The works of art from the sale are on show at Holland and Holland’s oak-lined, Bruton Street flagship store from 8-13 November, before moving to Sotheby’s, where they will be offered at auction from 19- 20 November. The auction will take place in London, but will be a global sale via online and telephone bidding.

Portrait of Stella Tennant and Isabella Cawdor FAD Magazine

Portrait of Stella Tennant and Isabella Cawdor

Sothebys Henry Moore, Maquette for Mother and Child Arms, 1956 FAD Magazine

Henry Moore, Maquette for Mother and Child Arms, 1956

Sothebys Lynn Chadwick, Girl III, 1979 FAD Magazine

Lynn Chadwick, Girl III, 1979

Sothebys Barbara Hepworth, Reclining Figures, 1952 FAD Magazine

Barbara Hepworth, Reclining Figures, 1952

Sothebys Patrick Heron, St. Ives Window with Red Carpet, 1952 FAD Magazine

Patrick Heron, St. Ives Window with Red Carpet, 1952



In celebration of British-owned and -made brand the house of Zandra Rhodes, The Fashion and Textile Museum presents Zandra Rhodes: 50 Years of Fabulous, the largest ever exhibition dedicated to the work of museum founder (est. 2003) and design legend Dame Zandra Rhodes DBE.
As expected, fashion’s doyenne of colour chronicles five decades of a remarkable career in textile design and garment construction with a retrospective that showcases her consummate craftsmanship, exquisite prints, feminine glamour and antidote to the fashion media’s fixation with black. Rhodes’ signature style is testimony to an illustrious trajectory that has sealed her place in design history and continues to be ground-breaking, diverse and internationally popular. Having worked closely on the development of the exhibition, it is noticeable that rather than using representations of her work such as photographic stills or press coverage, visitors are able to see close up 100 key looks, 50 original textiles, era-defining pieces many worn by a celebrity fanbase comprised of Debbie Harry, Kylie Minogue, Kate Moss, Naomi Campbell, Elizabeth Taylor and Diana, Princess of Wales, archive material, original drawings and rare examples displayed for the first time.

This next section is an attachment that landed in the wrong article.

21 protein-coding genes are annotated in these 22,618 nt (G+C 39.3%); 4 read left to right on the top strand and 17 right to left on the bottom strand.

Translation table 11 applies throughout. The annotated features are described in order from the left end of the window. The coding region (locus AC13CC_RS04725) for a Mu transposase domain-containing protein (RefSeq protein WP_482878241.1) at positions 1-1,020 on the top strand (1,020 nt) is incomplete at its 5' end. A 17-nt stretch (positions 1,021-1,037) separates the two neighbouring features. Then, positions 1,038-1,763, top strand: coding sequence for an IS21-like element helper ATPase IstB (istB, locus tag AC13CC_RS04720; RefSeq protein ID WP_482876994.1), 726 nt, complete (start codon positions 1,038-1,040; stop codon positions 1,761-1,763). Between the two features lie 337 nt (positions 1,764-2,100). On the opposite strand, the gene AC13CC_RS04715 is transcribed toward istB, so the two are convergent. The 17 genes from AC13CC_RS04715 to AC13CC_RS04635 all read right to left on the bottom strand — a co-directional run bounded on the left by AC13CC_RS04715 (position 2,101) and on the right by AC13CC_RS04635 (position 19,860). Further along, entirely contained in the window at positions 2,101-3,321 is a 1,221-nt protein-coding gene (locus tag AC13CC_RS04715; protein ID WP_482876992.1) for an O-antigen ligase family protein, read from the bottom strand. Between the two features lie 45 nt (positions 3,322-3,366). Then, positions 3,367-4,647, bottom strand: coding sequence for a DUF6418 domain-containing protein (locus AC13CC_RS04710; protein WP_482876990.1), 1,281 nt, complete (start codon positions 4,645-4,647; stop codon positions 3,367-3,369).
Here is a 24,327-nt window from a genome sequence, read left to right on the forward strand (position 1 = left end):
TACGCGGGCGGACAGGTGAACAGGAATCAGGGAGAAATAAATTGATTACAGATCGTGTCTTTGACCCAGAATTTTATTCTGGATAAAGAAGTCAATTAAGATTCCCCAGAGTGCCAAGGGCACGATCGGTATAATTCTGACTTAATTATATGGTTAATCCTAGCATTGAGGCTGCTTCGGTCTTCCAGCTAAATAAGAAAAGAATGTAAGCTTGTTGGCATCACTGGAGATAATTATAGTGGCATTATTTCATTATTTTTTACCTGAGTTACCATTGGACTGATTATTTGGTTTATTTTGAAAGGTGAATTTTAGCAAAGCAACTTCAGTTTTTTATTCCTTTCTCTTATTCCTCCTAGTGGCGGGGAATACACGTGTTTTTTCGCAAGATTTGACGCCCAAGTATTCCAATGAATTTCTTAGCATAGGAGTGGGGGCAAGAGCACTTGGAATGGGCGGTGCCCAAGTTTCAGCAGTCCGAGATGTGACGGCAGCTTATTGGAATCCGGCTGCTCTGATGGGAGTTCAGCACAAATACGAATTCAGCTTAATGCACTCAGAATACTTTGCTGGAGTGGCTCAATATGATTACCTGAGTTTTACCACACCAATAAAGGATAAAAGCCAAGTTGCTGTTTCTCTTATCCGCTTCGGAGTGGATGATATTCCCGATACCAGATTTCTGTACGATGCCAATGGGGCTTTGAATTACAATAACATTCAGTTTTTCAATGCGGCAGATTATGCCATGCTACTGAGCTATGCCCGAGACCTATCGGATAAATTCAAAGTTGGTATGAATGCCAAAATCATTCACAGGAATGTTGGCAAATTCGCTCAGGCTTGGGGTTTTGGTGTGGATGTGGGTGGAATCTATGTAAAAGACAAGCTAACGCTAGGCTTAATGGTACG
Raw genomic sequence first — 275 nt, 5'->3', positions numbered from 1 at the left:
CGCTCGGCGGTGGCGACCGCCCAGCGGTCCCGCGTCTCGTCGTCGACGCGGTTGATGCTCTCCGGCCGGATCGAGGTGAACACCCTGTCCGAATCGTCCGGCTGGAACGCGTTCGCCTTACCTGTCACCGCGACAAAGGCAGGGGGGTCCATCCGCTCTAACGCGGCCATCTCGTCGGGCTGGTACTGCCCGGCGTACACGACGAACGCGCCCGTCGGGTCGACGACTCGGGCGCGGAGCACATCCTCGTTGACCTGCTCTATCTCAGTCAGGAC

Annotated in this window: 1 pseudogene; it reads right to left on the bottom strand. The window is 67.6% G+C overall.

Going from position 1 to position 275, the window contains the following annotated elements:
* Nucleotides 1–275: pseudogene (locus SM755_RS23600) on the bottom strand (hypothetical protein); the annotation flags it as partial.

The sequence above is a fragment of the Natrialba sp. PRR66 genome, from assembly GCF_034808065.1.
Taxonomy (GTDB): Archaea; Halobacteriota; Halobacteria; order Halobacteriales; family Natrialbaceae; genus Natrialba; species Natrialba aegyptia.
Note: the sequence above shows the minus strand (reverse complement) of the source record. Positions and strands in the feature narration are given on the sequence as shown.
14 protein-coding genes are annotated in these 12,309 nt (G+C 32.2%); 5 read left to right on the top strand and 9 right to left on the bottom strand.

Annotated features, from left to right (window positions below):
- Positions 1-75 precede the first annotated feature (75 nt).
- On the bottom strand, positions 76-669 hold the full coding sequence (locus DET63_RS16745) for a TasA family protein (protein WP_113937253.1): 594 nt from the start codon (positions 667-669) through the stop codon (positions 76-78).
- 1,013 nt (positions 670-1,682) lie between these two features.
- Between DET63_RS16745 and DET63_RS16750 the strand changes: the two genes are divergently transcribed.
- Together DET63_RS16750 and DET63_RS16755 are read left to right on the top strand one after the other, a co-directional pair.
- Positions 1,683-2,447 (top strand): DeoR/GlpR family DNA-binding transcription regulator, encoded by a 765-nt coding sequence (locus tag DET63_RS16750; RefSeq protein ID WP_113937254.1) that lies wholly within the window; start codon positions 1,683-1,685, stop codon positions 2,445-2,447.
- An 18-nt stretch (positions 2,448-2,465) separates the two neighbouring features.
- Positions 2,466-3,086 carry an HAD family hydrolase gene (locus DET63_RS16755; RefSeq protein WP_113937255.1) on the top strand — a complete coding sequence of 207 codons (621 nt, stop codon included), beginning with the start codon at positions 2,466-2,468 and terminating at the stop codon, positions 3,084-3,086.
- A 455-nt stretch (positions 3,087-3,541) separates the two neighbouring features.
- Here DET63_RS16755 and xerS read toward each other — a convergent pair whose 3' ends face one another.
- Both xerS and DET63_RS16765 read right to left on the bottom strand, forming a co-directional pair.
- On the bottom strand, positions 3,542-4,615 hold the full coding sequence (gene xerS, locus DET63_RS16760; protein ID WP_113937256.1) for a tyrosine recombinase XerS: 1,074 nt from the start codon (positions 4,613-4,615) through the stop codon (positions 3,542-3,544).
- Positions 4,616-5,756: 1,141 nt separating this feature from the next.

Set on two floors, the ground floor is devoted to statement pieces such as romantic day dresses, dramatic evening robes, jumpsuits and jackets. Highlights include the now-iconic quilted ‘calico coat’ from 1969’s ‘Ukraine and Chevron Shawl’ collection; a 1969 ankle length kaftan screen-printed in silk chiffon; a silk chiffon gown, still produced today for Matches. from A/W 1972’s ‘Shell Collection’; pieces from the 1977 punk inspired ‘Conceptual Chic’ collection, iconic lamé gowns and A/W 1981’s ‘Gold Renaissance’ collection.
The upper floor is experienced as three distinct areas, two of which focus on Rhodes’ preliminary stages. Over thirty hand-designed, screen-printed chiffon textiles cascade from the ceiling as one arrives at the mezzanine, while The Fashion Studio has its walls lined with larger than life reproductions of her illustrations and an engaging film offers visitors a moment of repose. The exhibition concludes with a display of costumes from The English National Opera’s production of Aida, famously designed by Rhodes in 2007.
Zandra Rhodes: 50 Years of Fabulous offers insight into a design process that has remained largely unchanged across the last fifty years. Throughout the exhibition the centrality of textile design in Rhodes’ work is emphasized. The designer felt that there was inherent structure within the pattern that could work with and enhance the shape and construction of a dress. Using her sketches of daily life to create her prints, which in turn inform her garments, Rhodes pioneered the use of printed textiles as an intrinsic part of the garments she created. Additionally, her unorthodox approach to cut and form, can be seen in her use of reversed exposed seams and jewelled safety pins and tears during the punk era.

Born in Chatham in Kent in 1940, Zandra’s first taste of fashion was introduced by her mother, a fitter for the Parisian fashion atelier House of Worth and later lecturer at Medway College of Art. In 1966 after studying printed textile design at The Royal College of Art, Rhodes opened a boutique called The Fulham Road Clothes Shop with fellow student Sylvia Ayton in which both designed the clothing and Rhodes supplied the textile designs from which they were made. In 1969 Rhodes and Ayton went their separate ways and Rhodes founded her eponymous fashion house with a small collection. In 2018 Dame Zandra Rhodes made a triumphant return to the catwalks of London Fashion Week and has since presented three collections to considerable critical acclaim.

The exhibition is accompanied by the book Zandra Rhodes: 50 Fabulous Years in Fashion, published by Yale University Press in association with The Fashion and Textile Museum.

Zandra Rhodes: 50 Years of Fabulous
27 September 2019 – 26 January 2020
The Fashion and Textile Museum is at 83 Bermondsey Street, London SE1 3XF


Photographs by Bridie O’Sullivan

Zandra Rhodes FAD Magazine

Zandra Rhodes FAD Magazine

Zandra Rhodes FAD Magazine

Zandra Rhodes FAD Magazine